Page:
Lunch was a pretty straightforward affair with heavy cream. Good glob, the portions are huge! Not that I’m complaining, it’s perhaps the reason why I don’t snack when I’m in Europe.

Would you like some clogged arteries with your chicken?
Would you like some clogged arteries with your chicken?

I should mention now that most of my photos will probably be taken with my iPad. Carrying around my camera is tiring, and I’m likely to look less like a hapless tourist with gold bars in my handbag. Also, I won’t be able to upload them until I’m back in Singapore. Westminster

I also managed to catch up with my friend from way back, Ar’nie Rozah, who has successfully established herself as a global citizen entrepreneur and we discussed the perils of staying in one place for too long while we sipped on tea that would put TWG to shame.

Please go check this place out if you're ever in Covent Garden! There's only one table to sip tea indoors and we took it :p
Please go check this place out if you’re ever in Covent Garden! There’s only one table to sip tea indoors and we took it :p

Dinner with my hosts was amazing. I took one drink and I was tipsy. I had another and got drunk. The alcohol equivalent in each drink is about 3 times as potent as the stuff they serve in Singapore. Sorry I didn’t take any photos, I didn’t wanna be that person at City Social instagramming her £15 duck breast appetizer.

I shall be exploring hipster central today, wish me luck! Time to practice taking iPad photos of people without looking like a g*ddamn creeper.

Bag of Tricks – October 2015

pop retro

Welcome to Bag of Tricks, a feature on Rainy Day Party where I round up all the wicked miscellaneous things I find on the great tool of procrastination known as the internet!

– Failing isn’t entirely a bad thing, as these 33 high-profile entrepreneurs will tell you.

Failures are unavoidable and ridiculously costly for start-ups with little time and money. So often start-ups invest huge resources into big product or marketing initiatives.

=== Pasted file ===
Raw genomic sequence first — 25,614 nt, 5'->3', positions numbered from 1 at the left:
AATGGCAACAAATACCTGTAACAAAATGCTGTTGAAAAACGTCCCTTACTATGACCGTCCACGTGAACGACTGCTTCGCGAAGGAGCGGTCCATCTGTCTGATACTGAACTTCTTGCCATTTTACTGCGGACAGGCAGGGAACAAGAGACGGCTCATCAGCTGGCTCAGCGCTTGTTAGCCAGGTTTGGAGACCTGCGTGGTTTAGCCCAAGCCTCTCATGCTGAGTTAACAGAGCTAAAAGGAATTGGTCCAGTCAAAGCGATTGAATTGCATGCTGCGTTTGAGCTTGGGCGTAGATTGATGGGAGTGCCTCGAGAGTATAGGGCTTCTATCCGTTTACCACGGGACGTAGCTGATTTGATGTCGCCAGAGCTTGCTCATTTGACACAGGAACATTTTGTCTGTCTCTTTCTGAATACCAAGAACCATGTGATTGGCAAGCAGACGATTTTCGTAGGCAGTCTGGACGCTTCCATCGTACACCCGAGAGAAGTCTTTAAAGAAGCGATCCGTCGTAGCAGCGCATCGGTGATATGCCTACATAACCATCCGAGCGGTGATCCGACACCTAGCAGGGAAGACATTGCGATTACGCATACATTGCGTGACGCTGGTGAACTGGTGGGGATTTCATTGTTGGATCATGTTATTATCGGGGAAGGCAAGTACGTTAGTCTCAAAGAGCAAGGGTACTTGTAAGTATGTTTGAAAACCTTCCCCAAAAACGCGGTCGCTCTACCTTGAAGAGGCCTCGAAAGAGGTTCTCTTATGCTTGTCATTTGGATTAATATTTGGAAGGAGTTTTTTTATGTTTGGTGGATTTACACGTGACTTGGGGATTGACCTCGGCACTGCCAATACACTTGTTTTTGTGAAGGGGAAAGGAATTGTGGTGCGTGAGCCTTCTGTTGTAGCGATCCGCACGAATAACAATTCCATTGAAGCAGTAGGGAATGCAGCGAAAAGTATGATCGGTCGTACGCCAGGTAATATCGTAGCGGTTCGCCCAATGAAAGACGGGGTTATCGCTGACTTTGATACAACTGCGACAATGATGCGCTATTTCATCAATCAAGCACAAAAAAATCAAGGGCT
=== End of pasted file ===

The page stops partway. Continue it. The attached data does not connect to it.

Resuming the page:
Naturally, we want to believe that our hard work has paid off, yet the reality is that a very small number of those projects will actually produce large scale, lasting benefits – most will have no impact at all on your business, and some will even make things worse.

The key to success therefore is in trying to fail slightly less often by using more data rather than gut feel in the project planning phases, and not let projects that fail to meet their success criteria linger around for too long.

– Too good to be true? There’s a city out there where everyone works, there’s no police, and the salary is 1200 euros.

– A cheat method to getting the cheapest Uber rides.

– Want to up your writing game? Here are 11 Ways to write better.

How much good does it do to criminalise counterfeit sellers?

The brands tend to take the position that piracy is bad. I don’t because I don’t think anyone is being fooled. Anyone who can afford a real Gucci bag is buying a real Gucci bag because the pirated versions are sometimes fairly clumsy. On the flip side, the brands themselves are getting great street advertising. [But] they just say, “We own the brand, anyone else using the brand is illegal, and therefore wrong.” And I do understand that point of view. I just don’t see it as the massive crime they describe it as.

– OH SNAP! Anna Wintour just implied that Kim and Kanye are not “tasteful”.

– Restaurants are great at manipulating you into spending more money.

– Penny pinchers rejoice! We’ve got a full chart of when to get your shopping done on the cheap.

– Should you hook up with your friend? A step-by-step flowchart.

– I wish I had the chance to do this! A couple recreates 101 Dalmatians for their engagement photo shoot.

Fake followers will never be your friends. Save that instagram budget for other stuff.

– Just because you’re creative doesn’t mean that success is going to come knocking at your door. Time to face up to some unfair truths.